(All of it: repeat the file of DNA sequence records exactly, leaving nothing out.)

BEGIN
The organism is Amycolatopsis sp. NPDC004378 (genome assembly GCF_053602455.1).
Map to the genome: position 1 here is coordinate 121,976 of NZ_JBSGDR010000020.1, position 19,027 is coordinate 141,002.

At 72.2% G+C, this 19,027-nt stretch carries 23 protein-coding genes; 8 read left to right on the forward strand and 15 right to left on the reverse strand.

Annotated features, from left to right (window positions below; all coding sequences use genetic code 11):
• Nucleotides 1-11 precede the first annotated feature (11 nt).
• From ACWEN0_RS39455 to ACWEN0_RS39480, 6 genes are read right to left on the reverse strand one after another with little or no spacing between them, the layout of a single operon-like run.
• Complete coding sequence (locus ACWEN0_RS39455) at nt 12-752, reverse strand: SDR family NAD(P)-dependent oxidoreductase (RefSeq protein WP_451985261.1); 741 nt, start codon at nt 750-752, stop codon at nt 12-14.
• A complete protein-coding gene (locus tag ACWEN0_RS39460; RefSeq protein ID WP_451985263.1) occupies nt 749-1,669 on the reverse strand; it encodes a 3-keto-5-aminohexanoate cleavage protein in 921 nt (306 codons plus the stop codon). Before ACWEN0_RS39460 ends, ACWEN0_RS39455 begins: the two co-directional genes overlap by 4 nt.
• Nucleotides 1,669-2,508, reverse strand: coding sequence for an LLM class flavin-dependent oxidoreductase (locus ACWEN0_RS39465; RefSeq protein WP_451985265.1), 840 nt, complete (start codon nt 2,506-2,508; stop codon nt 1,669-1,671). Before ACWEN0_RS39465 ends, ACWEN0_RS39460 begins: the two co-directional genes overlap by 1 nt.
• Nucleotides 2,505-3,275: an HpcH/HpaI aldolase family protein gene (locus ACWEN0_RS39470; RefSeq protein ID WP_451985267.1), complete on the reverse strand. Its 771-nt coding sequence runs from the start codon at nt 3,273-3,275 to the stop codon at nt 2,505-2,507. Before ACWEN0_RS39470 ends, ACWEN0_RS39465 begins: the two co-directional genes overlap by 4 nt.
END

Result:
The organism is Amycolatopsis sp. NPDC004378 (genome assembly GCF_053602455.1).
Map to the genome: position 1 here is coordinate 121,976 of NZ_JBSGDR010000020.1, position 19,027 is coordinate 141,002.

At 72.2% G+C, this 19,027-nt stretch carries 23 protein-coding genes; 8 read left to right on the forward strand and 15 right to left on the reverse strand.

Annotated features, from left to right (window positions below; all coding sequences use genetic code 11):
• Nucleotides 1-11 precede the first annotated feature (11 nt).
• From ACWEN0_RS39455 to ACWEN0_RS39480, 6 genes are read right to left on the reverse strand one after another with little or no spacing between them, the layout of a single operon-like run.
• Complete coding sequence (locus ACWEN0_RS39455) at nt 12-752, reverse strand: SDR family NAD(P)-dependent oxidoreductase (RefSeq protein WP_451985261.1); 741 nt, start codon at nt 750-752, stop codon at nt 12-14.
• A complete protein-coding gene (locus tag ACWEN0_RS39460; RefSeq protein ID WP_451985263.1) occupies nt 749-1,669 on the reverse strand; it encodes a 3-keto-5-aminohexanoate cleavage protein in 921 nt (306 codons plus the stop codon). Before ACWEN0_RS39460 ends, ACWEN0_RS39455 begins: the two co-directional genes overlap by 4 nt.
• Nucleotides 1,669-2,508, reverse strand: coding sequence for an LLM class flavin-dependent oxidoreductase (locus ACWEN0_RS39465; RefSeq protein WP_451985265.1), 840 nt, complete (start codon nt 2,506-2,508; stop codon nt 1,669-1,671). Before ACWEN0_RS39465 ends, ACWEN0_RS39460 begins: the two co-directional genes overlap by 1 nt.
• Nucleotides 2,505-3,275: an HpcH/HpaI aldolase family protein gene (locus ACWEN0_RS39470; RefSeq protein ID WP_451985267.1), complete on the reverse strand. Its 771-nt coding sequence runs from the start codon at nt 3,273-3,275 to the stop codon at nt 2,505-2,507. Before ACWEN0_RS39470 ends, ACWEN0_RS39465 begins: the two co-directional genes overlap by 4 nt.